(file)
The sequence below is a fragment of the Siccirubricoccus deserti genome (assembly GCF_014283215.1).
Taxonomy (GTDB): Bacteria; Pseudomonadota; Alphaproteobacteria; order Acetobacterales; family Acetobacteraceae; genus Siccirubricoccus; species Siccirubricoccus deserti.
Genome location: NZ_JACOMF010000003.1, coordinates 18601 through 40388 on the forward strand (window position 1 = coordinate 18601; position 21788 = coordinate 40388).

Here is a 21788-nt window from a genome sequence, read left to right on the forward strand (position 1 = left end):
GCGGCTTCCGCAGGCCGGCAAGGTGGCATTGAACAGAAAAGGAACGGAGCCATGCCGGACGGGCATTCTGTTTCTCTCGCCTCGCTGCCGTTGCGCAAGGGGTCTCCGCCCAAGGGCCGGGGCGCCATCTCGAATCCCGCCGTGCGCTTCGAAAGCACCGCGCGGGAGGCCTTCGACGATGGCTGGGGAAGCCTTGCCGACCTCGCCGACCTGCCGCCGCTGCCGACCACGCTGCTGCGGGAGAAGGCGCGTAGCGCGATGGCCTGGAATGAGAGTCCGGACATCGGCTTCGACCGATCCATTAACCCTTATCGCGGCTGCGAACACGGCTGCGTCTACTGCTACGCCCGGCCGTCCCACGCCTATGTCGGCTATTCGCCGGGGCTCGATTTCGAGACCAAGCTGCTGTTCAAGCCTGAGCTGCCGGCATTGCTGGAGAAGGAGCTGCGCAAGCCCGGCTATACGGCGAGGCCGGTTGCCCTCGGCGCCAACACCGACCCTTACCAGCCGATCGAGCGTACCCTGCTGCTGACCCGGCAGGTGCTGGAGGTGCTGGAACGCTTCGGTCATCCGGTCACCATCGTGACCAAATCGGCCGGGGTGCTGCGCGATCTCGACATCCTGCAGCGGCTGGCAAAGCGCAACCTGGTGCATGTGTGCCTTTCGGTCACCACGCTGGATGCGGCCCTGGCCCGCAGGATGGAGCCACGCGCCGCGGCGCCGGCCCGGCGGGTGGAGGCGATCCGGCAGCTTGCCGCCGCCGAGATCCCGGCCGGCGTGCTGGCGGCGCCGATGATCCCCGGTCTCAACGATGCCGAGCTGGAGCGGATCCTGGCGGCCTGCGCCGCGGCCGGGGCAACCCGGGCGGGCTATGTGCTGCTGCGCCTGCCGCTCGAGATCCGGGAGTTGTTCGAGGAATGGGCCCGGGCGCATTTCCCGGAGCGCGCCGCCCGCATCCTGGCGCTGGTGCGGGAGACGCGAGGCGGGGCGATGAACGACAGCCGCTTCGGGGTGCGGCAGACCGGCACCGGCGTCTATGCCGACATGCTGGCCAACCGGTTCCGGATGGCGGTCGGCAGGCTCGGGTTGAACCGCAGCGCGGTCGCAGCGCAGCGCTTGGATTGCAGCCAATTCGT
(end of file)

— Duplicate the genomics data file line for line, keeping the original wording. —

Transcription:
The sequence below is a fragment of the Siccirubricoccus deserti genome (assembly GCF_014283215.1).
Taxonomy (GTDB): Bacteria; Pseudomonadota; Alphaproteobacteria; order Acetobacterales; family Acetobacteraceae; genus Siccirubricoccus; species Siccirubricoccus deserti.
Genome location: NZ_JACOMF010000003.1, coordinates 18601 through 40388 on the forward strand (window position 1 = coordinate 18601; position 21788 = coordinate 40388).

Here is a 21788-nt window from a genome sequence, read left to right on the forward strand (position 1 = left end):
GCGGCTTCCGCAGGCCGGCAAGGTGGCATTGAACAGAAAAGGAACGGAGCCATGCCGGACGGGCATTCTGTTTCTCTCGCCTCGCTGCCGTTGCGCAAGGGGTCTCCGCCCAAGGGCCGGGGCGCCATCTCGAATCCCGCCGTGCGCTTCGAAAGCACCGCGCGGGAGGCCTTCGACGATGGCTGGGGAAGCCTTGCCGACCTCGCCGACCTGCCGCCGCTGCCGACCACGCTGCTGCGGGAGAAGGCGCGTAGCGCGATGGCCTGGAATGAGAGTCCGGACATCGGCTTCGACCGATCCATTAACCCTTATCGCGGCTGCGAACACGGCTGCGTCTACTGCTACGCCCGGCCGTCCCACGCCTATGTCGGCTATTCGCCGGGGCTCGATTTCGAGACCAAGCTGCTGTTCAAGCCTGAGCTGCCGGCATTGCTGGAGAAGGAGCTGCGCAAGCCCGGCTATACGGCGAGGCCGGTTGCCCTCGGCGCCAACACCGACCCTTACCAGCCGATCGAGCGTACCCTGCTGCTGACCCGGCAGGTGCTGGAGGTGCTGGAACGCTTCGGTCATCCGGTCACCATCGTGACCAAATCGGCCGGGGTGCTGCGCGATCTCGACATCCTGCAGCGGCTGGCAAAGCGCAACCTGGTGCATGTGTGCCTTTCGGTCACCACGCTGGATGCGGCCCTGGCCCGCAGGATGGAGCCACGCGCCGCGGCGCCGGCCCGGCGGGTGGAGGCGATCCGGCAGCTTGCCGCCGCCGAGATCCCGGCCGGCGTGCTGGCGGCGCCGATGATCCCCGGTCTCAACGATGCCGAGCTGGAGCGGATCCTGGCGGCCTGCGCCGCGGCCGGGGCAACCCGGGCGGGCTATGTGCTGCTGCGCCTGCCGCTCGAGATCCGGGAGTTGTTCGAGGAATGGGCCCGGGCGCATTTCCCGGAGCGCGCCGCCCGCATCCTGGCGCTGGTGCGGGAGACGCGAGGCGGGGCGATGAACGACAGCCGCTTCGGGGTGCGGCAGACCGGCACCGGCGTCTATGCCGACATGCTGGCCAACCGGTTCCGGATGGCGGTCGGCAGGCTCGGGTTGAACCGCAGCGCGGTCGCAGCGCAGCGCTTGGATTGCAGCCAATTCGT